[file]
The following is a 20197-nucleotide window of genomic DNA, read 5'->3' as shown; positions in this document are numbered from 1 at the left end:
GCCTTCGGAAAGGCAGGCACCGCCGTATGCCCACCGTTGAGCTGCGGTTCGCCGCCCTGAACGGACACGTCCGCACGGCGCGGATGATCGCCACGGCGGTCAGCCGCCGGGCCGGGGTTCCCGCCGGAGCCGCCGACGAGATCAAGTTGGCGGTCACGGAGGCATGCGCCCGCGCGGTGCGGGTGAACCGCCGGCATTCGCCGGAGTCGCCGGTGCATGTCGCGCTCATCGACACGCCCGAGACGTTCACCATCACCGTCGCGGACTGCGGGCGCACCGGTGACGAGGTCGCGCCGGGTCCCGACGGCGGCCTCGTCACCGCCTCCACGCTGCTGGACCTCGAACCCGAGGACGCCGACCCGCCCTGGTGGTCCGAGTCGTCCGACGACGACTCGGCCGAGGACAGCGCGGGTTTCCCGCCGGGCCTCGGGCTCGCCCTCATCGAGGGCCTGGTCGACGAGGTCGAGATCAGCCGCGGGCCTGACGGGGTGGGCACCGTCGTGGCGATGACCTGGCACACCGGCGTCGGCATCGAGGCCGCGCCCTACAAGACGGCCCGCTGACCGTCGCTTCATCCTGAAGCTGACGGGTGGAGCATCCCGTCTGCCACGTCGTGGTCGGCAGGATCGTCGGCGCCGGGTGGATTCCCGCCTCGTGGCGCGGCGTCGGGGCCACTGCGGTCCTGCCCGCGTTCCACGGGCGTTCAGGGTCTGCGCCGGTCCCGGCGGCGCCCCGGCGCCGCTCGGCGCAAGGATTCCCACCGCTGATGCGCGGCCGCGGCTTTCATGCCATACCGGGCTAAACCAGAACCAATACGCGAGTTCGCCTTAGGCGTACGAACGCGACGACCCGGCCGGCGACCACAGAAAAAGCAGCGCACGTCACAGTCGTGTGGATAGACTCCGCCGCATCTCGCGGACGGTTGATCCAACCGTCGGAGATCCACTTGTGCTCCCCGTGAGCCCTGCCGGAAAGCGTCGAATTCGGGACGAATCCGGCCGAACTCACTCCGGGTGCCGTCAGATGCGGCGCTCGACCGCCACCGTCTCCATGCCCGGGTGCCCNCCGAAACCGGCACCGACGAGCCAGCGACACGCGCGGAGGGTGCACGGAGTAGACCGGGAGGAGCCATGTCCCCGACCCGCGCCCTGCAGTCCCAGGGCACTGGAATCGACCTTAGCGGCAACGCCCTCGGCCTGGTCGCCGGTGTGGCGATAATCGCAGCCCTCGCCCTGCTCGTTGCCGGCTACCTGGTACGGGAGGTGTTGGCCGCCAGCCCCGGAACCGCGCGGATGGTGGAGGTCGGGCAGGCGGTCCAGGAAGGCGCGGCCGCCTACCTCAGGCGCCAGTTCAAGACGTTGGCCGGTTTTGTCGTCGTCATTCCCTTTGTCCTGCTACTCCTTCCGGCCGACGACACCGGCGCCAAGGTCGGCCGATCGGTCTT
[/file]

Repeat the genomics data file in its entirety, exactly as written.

The following is a 20197-nucleotide window of genomic DNA, read 5'->3' as shown; positions in this document are numbered from 1 at the left end:
GCCTTCGGAAAGGCAGGCACCGCCGTATGCCCACCGTTGAGCTGCGGTTCGCCGCCCTGAACGGACACGTCCGCACGGCGCGGATGATCGCCACGGCGGTCAGCCGCCGGGCCGGGGTTCCCGCCGGAGCCGCCGACGAGATCAAGTTGGCGGTCACGGAGGCATGCGCCCGCGCGGTGCGGGTGAACCGCCGGCATTCGCCGGAGTCGCCGGTGCATGTCGCGCTCATCGACACGCCCGAGACGTTCACCATCACCGTCGCGGACTGCGGGCGCACCGGTGACGAGGTCGCGCCGGGTCCCGACGGCGGCCTCGTCACCGCCTCCACGCTGCTGGACCTCGAACCCGAGGACGCCGACCCGCCCTGGTGGTCCGAGTCGTCCGACGACGACTCGGCCGAGGACAGCGCGGGTTTCCCGCCGGGCCTCGGGCTCGCCCTCATCGAGGGCCTGGTCGACGAGGTCGAGATCAGCCGCGGGCCTGACGGGGTGGGCACCGTCGTGGCGATGACCTGGCACACCGGCGTCGGCATCGAGGCCGCGCCCTACAAGACGGCCCGCTGACCGTCGCTTCATCCTGAAGCTGACGGGTGGAGCATCCCGTCTGCCACGTCGTGGTCGGCAGGATCGTCGGCGCCGGGTGGATTCCCGCCTCGTGGCGCGGCGTCGGGGCCACTGCGGTCCTGCCCGCGTTCCACGGGCGTTCAGGGTCTGCGCCGGTCCCGGCGGCGCCCCGGCGCCGCTCGGCGCAAGGATTCCCACCGCTGATGCGCGGCCGCGGCTTTCATGCCATACCGGGCTAAACCAGAACCAATACGCGAGTTCGCCTTAGGCGTACGAACGCGACGACCCGGCCGGCGACCACAGAAAAAGCAGCGCACGTCACAGTCGTGTGGATAGACTCCGCCGCATCTCGCGGACGGTTGATCCAACCGTCGGAGATCCACTTGTGCTCCCCGTGAGCCCTGCCGGAAAGCGTCGAATTCGGGACGAATCCGGCCGAACTCACTCCGGGTGCCGTCAGATGCGGCGCTCGACCGCCACCGTCTCCATGCCCGGGTGCCCNCCGAAACCGGCACCGACGAGCCAGCGACACGCGCGGAGGGTGCACGGAGTAGACCGGGAGGAGCCATGTCCCCGACCCGCGCCCTGCAGTCCCAGGGCACTGGAATCGACCTTAGCGGCAACGCCCTCGGCCTGGTCGCCGGTGTGGCGATAATCGCAGCCCTCGCCCTGCTCGTTGCCGGCTACCTGGTACGGGAGGTGTTGGCCGCCAGCCCCGGAACCGCGCGGATGGTGGAGGTCGGGCAGGCGGTCCAGGAAGGCGCGGCCGCCTACCTCAGGCGCCAGTTCAAGACGTTGGCCGGTTTTGTCGTCGTCATTCCCTTTGTCCTGCTACTCCTTCCGGCCGACGACACCGGCGCCAAGGTCGGCCGATCGGTCTT